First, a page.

Drier conditions projected to accelerate dust storms in the southwest

Feb 25, 2011

Drier conditions projected to result from climate change in the Southwest will likely reduce perennial vegetation cover and result in increased dust storm activity in the future, according to a new study by scientists with the U.S. Geological Survey and the University of California, Los Angeles.

The research team examined climate, vegetation and measurements collected over a 20-year period in Arches and Canyonlands National Parks in southeastern Utah. Long-term data indicated that perennial vegetation in grasslands and some shrublands declined with temperature increases. The study then used these soil and vegetation measurements in a model to project future wind erosion.

The findings strongly suggest that sustained across the Southwest will accelerate loss of grasses and some shrubs and increase the likelihood of dust production on disturbed soil surfaces in the future. However, the community of cyanobacteria, mosses and lichens that hold the soil together in many semiarid and arid environments—biological soil crusts—prevented wind erosion from occurring at most sites despite reductions in perennial vegetation.

"Accelerated rates of dust emission from wind erosion have large implications for natural systems and human well-being, so developing a better understanding of how may affect wind erosion in arid landscapes is an important and emerging area of research," said Seth Munson, a USGS ecologist and the study's lead author.

Dust carried by the wind has received recent attention because of its far-reaching effects, including the loss of nutrients and water-holding capacity from source landscapes, declines in agricultural productivity and health and safety concerns. is also a contributing factor in speeding up the melting of snow, which affects the timing and magnitude of runoff into streams and rivers.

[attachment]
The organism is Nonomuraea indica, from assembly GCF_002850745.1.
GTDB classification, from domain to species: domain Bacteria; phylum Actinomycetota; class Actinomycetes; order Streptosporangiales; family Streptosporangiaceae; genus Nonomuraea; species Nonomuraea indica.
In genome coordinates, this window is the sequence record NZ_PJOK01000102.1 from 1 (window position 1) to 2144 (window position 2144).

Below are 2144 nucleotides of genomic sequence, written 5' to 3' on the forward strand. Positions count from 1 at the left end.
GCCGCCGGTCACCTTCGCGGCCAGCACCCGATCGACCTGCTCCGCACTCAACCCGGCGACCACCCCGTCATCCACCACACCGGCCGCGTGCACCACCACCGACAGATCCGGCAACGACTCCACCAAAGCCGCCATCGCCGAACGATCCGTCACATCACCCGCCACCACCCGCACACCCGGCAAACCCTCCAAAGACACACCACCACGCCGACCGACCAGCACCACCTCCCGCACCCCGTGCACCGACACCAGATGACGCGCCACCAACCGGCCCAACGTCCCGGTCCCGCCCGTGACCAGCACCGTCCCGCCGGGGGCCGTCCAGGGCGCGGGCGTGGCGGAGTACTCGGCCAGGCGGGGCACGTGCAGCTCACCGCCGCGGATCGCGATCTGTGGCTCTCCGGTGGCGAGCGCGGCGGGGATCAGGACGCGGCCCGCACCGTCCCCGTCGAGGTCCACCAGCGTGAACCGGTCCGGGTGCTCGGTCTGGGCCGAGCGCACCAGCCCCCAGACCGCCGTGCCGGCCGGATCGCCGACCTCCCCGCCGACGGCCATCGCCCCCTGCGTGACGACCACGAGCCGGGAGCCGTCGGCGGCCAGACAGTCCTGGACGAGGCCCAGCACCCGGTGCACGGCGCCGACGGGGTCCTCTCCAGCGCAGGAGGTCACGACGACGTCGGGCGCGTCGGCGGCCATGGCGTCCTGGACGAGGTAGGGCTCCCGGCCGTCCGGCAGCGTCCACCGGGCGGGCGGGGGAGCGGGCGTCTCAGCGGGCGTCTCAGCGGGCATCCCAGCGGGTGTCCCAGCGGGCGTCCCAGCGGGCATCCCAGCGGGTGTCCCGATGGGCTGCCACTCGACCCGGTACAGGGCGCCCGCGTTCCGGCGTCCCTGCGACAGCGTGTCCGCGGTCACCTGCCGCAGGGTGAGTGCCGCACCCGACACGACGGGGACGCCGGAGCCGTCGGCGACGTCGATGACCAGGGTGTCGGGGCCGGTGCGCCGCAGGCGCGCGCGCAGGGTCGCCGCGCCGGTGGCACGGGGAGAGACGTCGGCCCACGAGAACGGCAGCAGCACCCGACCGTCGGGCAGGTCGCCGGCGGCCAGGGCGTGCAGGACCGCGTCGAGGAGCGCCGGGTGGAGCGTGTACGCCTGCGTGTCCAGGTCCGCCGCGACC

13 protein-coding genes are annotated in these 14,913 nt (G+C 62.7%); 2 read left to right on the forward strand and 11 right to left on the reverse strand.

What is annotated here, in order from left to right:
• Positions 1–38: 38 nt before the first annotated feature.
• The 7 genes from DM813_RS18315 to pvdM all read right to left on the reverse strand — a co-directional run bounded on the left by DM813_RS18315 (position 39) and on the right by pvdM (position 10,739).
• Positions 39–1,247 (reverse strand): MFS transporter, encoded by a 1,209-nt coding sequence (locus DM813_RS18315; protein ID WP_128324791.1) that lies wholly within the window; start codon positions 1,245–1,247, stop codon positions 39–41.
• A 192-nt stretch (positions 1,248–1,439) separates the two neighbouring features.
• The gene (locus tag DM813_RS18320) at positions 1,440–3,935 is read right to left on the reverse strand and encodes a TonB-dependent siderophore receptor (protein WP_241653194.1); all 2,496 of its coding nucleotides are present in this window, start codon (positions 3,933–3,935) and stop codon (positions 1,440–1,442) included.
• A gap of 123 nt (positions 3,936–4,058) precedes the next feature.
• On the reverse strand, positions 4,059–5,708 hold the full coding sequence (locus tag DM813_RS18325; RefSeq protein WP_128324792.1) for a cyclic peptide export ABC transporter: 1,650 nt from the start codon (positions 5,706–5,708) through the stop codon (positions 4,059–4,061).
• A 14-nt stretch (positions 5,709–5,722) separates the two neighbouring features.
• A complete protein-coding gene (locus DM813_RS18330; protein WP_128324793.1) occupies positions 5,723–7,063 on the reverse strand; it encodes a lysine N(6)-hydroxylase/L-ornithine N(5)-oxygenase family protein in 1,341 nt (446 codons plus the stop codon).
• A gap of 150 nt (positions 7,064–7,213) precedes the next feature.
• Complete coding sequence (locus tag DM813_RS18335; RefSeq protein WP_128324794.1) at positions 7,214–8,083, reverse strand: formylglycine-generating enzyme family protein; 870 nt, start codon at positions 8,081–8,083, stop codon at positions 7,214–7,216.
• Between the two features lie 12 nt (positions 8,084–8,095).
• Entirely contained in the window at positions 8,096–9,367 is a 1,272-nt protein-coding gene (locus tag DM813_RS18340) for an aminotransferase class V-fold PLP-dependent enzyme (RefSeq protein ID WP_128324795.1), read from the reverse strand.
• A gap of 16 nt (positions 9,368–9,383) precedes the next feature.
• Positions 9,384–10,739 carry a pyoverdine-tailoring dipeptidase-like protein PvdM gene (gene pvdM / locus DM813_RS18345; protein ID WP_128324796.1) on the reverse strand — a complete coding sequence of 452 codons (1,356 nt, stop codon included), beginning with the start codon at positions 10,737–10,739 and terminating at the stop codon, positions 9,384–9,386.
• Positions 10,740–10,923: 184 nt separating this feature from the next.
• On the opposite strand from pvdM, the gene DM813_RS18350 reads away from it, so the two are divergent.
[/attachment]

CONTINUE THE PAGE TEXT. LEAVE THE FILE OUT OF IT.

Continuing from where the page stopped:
Explore further: Pact with devil? California farmers use oil firms' water

More information: Results of the study, Responses of wind erosion to climate-induced vegetation changes on the Colorado Plateau, appear in this week's edition of Proceedings of the National Academy of Sciences. To view the article, visit www.pnas.org/content/early/2011/02/16/1014947108.abstract

Related Stories

Study: Heavy rains can produce more dust

Oct 26, 2005

A recent NASA study of some of Earth's dustiest areas indicates heavy downpours can eventually lead to more dust being released into the atmosphere.

Scientists vacuum up the data on dust

Feb 20, 2010

(AP) -- While most people give it the brushoff, a panel of scientists gathered Friday to focus on dust. Dust in the air. Dust in the oceans. Dust in your lungs. Good dust. Bad dust. And not a can of Pledge in sight.

Recommended for you

Gimmicks and technology: California learns to save water

Jul 03, 2015

Billboards and TV commercials, living room visits, guess-your-water-use booths, and awards for water stinginess—a wealthy swath of Orange County that once had one of the worst records for water conservation ...

Cities, regions call for 'robust' world climate pact

Jul 03, 2015

Thousands of cities, provinces and states from around the world urged national governments on Thursday to deliver a "robust, binding, equitable and universal" planet-saving climate pact in December.

Will climate change put mussels off the menu?

Jul 03, 2015

Climate change models predict that sea temperatures will rise significantly, including in the tropics. In these areas, rainfall is also predicted to increase, reducing the salt concentration of the surface ...

As nations dither, cities pick up climate slack

Jul 02, 2015

Their national governments hamstrung by domestic politics, stretched budgets and diplomatic inertia, many cities and provinces have taken a leading role—driven by necessity—in efforts to arrest galloping ...

User comments : 0

Please sign in to add a comment. Registration is free, and takes less than a minute. Read more

Click here to reset your password.
Sign in to get notified via email when new comments are made.